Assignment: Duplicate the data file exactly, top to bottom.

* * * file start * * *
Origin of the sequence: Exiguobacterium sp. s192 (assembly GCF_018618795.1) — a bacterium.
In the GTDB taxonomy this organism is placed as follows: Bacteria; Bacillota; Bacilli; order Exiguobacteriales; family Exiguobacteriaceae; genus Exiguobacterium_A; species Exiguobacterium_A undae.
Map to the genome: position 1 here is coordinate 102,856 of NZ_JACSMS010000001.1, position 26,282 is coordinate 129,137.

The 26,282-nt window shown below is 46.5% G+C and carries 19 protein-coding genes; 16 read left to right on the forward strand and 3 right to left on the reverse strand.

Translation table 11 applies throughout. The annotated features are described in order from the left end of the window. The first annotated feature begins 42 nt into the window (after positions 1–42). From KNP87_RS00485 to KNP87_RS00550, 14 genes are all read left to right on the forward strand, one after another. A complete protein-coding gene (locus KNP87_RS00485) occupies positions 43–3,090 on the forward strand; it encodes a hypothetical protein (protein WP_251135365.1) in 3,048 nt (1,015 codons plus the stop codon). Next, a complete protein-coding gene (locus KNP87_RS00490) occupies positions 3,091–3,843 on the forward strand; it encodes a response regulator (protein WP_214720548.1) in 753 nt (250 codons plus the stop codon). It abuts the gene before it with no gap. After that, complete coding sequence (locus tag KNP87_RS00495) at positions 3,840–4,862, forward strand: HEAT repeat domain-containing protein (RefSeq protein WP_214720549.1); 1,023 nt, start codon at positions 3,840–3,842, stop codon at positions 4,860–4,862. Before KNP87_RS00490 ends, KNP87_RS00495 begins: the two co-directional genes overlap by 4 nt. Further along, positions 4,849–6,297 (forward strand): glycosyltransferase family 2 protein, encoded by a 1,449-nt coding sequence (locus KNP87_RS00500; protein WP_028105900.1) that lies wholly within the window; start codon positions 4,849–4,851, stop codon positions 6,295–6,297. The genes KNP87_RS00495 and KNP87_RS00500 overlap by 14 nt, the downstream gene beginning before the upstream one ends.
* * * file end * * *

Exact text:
Origin of the sequence: Exiguobacterium sp. s192 (assembly GCF_018618795.1) — a bacterium.
In the GTDB taxonomy this organism is placed as follows: Bacteria; Bacillota; Bacilli; order Exiguobacteriales; family Exiguobacteriaceae; genus Exiguobacterium_A; species Exiguobacterium_A undae.
Map to the genome: position 1 here is coordinate 102,856 of NZ_JACSMS010000001.1, position 26,282 is coordinate 129,137.

The 26,282-nt window shown below is 46.5% G+C and carries 19 protein-coding genes; 16 read left to right on the forward strand and 3 right to left on the reverse strand.

Translation table 11 applies throughout. The annotated features are described in order from the left end of the window. The first annotated feature begins 42 nt into the window (after positions 1–42). From KNP87_RS00485 to KNP87_RS00550, 14 genes are all read left to right on the forward strand, one after another. A complete protein-coding gene (locus KNP87_RS00485) occupies positions 43–3,090 on the forward strand; it encodes a hypothetical protein (protein WP_251135365.1) in 3,048 nt (1,015 codons plus the stop codon). Next, a complete protein-coding gene (locus KNP87_RS00490) occupies positions 3,091–3,843 on the forward strand; it encodes a response regulator (protein WP_214720548.1) in 753 nt (250 codons plus the stop codon). It abuts the gene before it with no gap. After that, complete coding sequence (locus tag KNP87_RS00495) at positions 3,840–4,862, forward strand: HEAT repeat domain-containing protein (RefSeq protein WP_214720549.1); 1,023 nt, start codon at positions 3,840–3,842, stop codon at positions 4,860–4,862. Before KNP87_RS00490 ends, KNP87_RS00495 begins: the two co-directional genes overlap by 4 nt. Further along, positions 4,849–6,297 (forward strand): glycosyltransferase family 2 protein, encoded by a 1,449-nt coding sequence (locus KNP87_RS00500; protein WP_028105900.1) that lies wholly within the window; start codon positions 4,849–4,851, stop codon positions 6,295–6,297. The genes KNP87_RS00495 and KNP87_RS00500 overlap by 14 nt, the downstream gene beginning before the upstream one ends.